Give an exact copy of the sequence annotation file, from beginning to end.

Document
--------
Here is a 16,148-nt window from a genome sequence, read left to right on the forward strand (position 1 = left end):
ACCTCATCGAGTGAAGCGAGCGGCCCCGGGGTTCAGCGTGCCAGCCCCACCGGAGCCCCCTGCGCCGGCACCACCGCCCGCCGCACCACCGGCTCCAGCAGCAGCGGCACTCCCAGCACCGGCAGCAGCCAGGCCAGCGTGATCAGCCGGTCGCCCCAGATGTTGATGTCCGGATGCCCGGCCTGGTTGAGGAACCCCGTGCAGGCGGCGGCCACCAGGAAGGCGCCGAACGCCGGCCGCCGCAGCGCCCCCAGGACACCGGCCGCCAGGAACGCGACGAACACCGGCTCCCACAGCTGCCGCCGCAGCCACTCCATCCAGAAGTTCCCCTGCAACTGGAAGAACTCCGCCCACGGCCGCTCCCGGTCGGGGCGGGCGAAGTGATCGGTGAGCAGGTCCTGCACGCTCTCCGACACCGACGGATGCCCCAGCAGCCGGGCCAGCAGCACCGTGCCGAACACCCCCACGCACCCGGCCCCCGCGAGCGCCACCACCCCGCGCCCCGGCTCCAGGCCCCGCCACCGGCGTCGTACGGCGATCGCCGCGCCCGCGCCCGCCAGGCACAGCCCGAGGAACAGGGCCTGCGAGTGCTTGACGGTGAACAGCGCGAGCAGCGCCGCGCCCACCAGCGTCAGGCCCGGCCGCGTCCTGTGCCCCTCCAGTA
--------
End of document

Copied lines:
Here is a 16,148-nt window from a genome sequence, read left to right on the forward strand (position 1 = left end):
ACCTCATCGAGTGAAGCGAGCGGCCCCGGGGTTCAGCGTGCCAGCCCCACCGGAGCCCCCTGCGCCGGCACCACCGCCCGCCGCACCACCGGCTCCAGCAGCAGCGGCACTCCCAGCACCGGCAGCAGCCAGGCCAGCGTGATCAGCCGGTCGCCCCAGATGTTGATGTCCGGATGCCCGGCCTGGTTGAGGAACCCCGTGCAGGCGGCGGCCACCAGGAAGGCGCCGAACGCCGGCCGCCGCAGCGCCCCCAGGACACCGGCCGCCAGGAACGCGACGAACACCGGCTCCCACAGCTGCCGCCGCAGCCACTCCATCCAGAAGTTCCCCTGCAACTGGAAGAACTCCGCCCACGGCCGCTCCCGGTCGGGGCGGGCGAAGTGATCGGTGAGCAGGTCCTGCACGCTCTCCGACACCGACGGATGCCCCAGCAGCCGGGCCAGCAGCACCGTGCCGAACACCCCCACGCACCCGGCCCCCGCGAGCGCCACCACCCCGCGCCCCGGCTCCAGGCCCCGCCACCGGCGTCGTACGGCGATCGCCGCGCCCGCGCCCGCCAGGCACAGCCCGAGGAACAGGGCCTGCGAGTGCTTGACGGTGAACAGCGCGAGCAGCGCCGCGCCCACCAGCGTCAGGCCCGGCCGCGTCCTGTGCCCCTCCAGTA